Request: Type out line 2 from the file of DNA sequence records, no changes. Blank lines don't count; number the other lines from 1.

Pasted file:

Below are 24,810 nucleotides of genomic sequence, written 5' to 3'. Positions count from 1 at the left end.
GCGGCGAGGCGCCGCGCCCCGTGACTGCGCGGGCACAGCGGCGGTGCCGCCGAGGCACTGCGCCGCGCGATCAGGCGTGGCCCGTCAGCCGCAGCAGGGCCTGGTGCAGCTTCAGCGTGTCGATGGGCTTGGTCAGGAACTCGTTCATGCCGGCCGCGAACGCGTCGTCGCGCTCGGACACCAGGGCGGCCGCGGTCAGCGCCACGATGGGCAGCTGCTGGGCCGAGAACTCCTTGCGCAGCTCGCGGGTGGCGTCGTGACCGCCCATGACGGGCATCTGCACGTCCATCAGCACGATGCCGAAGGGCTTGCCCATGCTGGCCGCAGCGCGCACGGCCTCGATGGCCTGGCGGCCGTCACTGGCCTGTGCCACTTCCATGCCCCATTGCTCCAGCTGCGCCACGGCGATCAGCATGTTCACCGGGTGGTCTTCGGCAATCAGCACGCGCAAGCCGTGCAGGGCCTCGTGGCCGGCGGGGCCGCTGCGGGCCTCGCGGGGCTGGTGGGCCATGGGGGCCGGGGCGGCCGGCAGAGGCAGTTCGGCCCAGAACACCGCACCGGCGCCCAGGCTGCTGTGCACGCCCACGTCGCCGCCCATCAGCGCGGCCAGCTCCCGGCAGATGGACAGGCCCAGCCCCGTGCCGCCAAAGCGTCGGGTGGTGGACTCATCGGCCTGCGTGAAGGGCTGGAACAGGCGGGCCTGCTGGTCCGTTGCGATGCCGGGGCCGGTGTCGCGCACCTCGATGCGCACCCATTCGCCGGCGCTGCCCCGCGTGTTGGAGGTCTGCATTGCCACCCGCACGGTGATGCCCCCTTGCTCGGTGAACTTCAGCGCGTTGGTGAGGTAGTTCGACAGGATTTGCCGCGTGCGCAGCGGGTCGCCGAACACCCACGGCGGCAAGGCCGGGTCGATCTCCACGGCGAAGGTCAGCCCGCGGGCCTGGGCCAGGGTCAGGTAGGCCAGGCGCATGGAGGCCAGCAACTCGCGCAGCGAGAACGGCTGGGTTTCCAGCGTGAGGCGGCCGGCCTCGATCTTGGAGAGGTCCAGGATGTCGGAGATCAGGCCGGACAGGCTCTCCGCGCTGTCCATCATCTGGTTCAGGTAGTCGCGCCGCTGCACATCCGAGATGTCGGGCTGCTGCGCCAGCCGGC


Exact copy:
GCGGCGAGGCGCCGCGCCCCGTGACTGCGCGGGCACAGCGGCGGTGCCGCCGAGGCACTGCGCCGCGCGATCAGGCGTGGCCCGTCAGCCGCAGCAGGGCCTGGTGCAGCTTCAGCGTGTCGATGGGCTTGGTCAGGAACTCGTTCATGCCGGCCGCGAACGCGTCGTCGCGCTCGGACACCAGGGCGGCCGCGGTCAGCGCCACGATGGGCAGCTGCTGGGCCGAGAACTCCTTGCGCAGCTCGCGGGTGGCGTCGTGACCGCCCATGACGGGCATCTGCACGTCCATCAGCACGATGCCGAAGGGCTTGCCCATGCTGGCCGCAGCGCGCACGGCCTCGATGGCCTGGCGGCCGTCACTGGCCTGTGCCACTTCCATGCCCCATTGCTCCAGCTGCGCCACGGCGATCAGCATGTTCACCGGGTGGTCTTCGGCAATCAGCACGCGCAAGCCGTGCAGGGCCTCGTGGCCGGCGGGGCCGCTGCGGGCCTCGCGGGGCTGGTGGGCCATGGGGGCCGGGGCGGCCGGCAGAGGCAGTTCGGCCCAGAACACCGCACCGGCGCCCAGGCTGCTGTGCACGCCCACGTCGCCGCCCATCAGCGCGGCCAGCTCCCGGCAGATGGACAGGCCCAGCCCCGTGCCGCCAAAGCGTCGGGTGGTGGACTCATCGGCCTGCGTGAAGGGCTGGAACAGGCGGGCCTGCTGGTCCGTTGCGATGCCGGGGCCGGTGTCGCGCACCTCGATGCGCACCCATTCGCCGGCGCTGCCCCGCGTGTTGGAGGTCTGCATTGCCACCCGCACGGTGATGCCCCCTTGCTCGGTGAACTTCAGCGCGTTGGTGAGGTAGTTCGACAGGATTTGCCGCGTGCGCAGCGGGTCGCCGAACACCCACGGCGGCAAGGCCGGGTCGATCTCCACGGCGAAGGTCAGCCCGCGGGCCTGGGCCAGGGTCAGGTAGGCCAGGCGCATGGAGGCCAGCAACTCGCGCAGCGAGAACGGCTGGGTTTCCAGCGTGAGGCGGCCGGCCTCGATCTTGGAGAGGTCCAGGATGTCGGAGATCAGGCCGGACAGGCTCTCCGCGCTGTCCATCATCTGGTTCAGGTAGTCGCGCCGCTGCACATCCGAGATGTCGGGCTGCTGCGCCAGCCGGC